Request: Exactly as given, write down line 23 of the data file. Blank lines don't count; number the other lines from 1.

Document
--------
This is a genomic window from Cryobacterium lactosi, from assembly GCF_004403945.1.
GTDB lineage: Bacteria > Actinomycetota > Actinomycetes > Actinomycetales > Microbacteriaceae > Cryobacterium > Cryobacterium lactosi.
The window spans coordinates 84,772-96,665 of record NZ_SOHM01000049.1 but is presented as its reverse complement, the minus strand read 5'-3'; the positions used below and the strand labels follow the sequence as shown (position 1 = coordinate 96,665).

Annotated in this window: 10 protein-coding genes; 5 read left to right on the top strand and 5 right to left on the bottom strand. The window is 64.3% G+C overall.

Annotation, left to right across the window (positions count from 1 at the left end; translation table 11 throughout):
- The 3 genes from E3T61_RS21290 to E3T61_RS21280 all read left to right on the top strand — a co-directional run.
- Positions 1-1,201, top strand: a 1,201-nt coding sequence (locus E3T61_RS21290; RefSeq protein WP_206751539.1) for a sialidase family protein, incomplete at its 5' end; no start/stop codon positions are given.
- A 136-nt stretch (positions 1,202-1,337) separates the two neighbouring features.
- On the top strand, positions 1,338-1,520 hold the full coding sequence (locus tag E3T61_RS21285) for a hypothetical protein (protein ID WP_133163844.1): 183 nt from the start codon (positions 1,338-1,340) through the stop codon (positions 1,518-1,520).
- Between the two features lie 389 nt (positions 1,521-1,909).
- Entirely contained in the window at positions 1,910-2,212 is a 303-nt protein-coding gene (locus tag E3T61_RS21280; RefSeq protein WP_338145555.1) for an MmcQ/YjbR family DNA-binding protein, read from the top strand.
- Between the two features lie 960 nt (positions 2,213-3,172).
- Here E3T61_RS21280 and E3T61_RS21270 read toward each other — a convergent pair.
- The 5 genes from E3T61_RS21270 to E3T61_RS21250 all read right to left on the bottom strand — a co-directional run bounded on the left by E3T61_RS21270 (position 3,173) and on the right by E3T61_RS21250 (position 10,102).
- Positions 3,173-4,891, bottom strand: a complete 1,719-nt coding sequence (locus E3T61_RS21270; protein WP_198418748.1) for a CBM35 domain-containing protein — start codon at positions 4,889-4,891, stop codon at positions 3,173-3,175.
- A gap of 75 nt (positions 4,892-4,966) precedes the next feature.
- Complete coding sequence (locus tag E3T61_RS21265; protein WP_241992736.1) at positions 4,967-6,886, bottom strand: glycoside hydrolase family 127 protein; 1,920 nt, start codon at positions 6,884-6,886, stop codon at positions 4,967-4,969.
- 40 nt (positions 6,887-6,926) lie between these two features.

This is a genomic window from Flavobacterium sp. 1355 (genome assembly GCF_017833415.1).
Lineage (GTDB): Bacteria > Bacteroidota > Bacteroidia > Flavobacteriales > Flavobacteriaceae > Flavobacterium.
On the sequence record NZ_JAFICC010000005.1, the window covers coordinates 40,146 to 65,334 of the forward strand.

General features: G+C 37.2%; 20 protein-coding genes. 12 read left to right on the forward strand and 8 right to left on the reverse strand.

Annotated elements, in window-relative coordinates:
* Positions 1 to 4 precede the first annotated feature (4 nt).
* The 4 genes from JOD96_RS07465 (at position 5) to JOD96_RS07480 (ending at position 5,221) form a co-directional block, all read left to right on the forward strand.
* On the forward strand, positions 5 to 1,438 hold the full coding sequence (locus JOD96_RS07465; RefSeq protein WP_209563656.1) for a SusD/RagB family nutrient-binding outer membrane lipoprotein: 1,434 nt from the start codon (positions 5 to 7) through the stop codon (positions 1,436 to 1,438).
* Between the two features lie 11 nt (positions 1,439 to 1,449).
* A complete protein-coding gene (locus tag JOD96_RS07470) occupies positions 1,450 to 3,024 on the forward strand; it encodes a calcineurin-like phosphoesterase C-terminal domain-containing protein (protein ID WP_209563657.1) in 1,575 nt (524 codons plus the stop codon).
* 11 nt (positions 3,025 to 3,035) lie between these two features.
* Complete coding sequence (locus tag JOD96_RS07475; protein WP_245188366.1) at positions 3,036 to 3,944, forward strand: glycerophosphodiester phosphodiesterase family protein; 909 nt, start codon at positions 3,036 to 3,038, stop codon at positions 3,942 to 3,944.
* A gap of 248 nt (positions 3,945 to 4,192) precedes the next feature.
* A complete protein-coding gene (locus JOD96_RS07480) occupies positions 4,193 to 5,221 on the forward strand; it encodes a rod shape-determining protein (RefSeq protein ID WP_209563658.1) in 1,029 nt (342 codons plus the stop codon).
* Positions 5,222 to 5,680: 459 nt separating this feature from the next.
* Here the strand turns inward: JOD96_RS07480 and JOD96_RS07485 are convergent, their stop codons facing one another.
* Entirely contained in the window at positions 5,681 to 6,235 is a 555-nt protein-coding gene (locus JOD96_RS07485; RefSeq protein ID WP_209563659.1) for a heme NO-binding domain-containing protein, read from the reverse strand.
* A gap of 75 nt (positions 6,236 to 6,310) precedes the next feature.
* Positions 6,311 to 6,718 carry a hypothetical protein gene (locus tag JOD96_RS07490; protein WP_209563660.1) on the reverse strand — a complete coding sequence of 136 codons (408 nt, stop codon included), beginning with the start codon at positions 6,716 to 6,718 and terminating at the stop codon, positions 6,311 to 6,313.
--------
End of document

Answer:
Annotated elements, in window-relative coordinates: